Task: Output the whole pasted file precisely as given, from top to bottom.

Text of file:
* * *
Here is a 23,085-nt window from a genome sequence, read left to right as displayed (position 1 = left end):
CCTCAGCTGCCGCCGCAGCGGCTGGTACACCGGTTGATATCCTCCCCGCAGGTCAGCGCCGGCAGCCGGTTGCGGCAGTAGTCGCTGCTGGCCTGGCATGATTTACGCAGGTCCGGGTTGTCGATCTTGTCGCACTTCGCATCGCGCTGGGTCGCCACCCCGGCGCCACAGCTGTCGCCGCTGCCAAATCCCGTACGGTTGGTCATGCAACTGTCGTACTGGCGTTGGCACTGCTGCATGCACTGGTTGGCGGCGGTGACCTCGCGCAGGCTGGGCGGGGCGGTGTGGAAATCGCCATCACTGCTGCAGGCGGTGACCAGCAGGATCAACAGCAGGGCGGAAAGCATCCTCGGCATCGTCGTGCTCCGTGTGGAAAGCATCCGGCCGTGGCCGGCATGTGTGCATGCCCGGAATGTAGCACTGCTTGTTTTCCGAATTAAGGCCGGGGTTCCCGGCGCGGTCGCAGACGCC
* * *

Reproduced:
Here is a 23,085-nt window from a genome sequence, read left to right as displayed (position 1 = left end):
CCTCAGCTGCCGCCGCAGCGGCTGGTACACCGGTTGATATCCTCCCCGCAGGTCAGCGCCGGCAGCCGGTTGCGGCAGTAGTCGCTGCTGGCCTGGCATGATTTACGCAGGTCCGGGTTGTCGATCTTGTCGCACTTCGCATCGCGCTGGGTCGCCACCCCGGCGCCACAGCTGTCGCCGCTGCCAAATCCCGTACGGTTGGTCATGCAACTGTCGTACTGGCGTTGGCACTGCTGCATGCACTGGTTGGCGGCGGTGACCTCGCGCAGGCTGGGCGGGGCGGTGTGGAAATCGCCATCACTGCTGCAGGCGGTGACCAGCAGGATCAACAGCAGGGCGGAAAGCATCCTCGGCATCGTCGTGCTCCGTGTGGAAAGCATCCGGCCGTGGCCGGCATGTGTGCATGCCCGGAATGTAGCACTGCTTGTTTTCCGAATTAAGGCCGGGGTTCCCGGCGCGGTCGCAGACGCC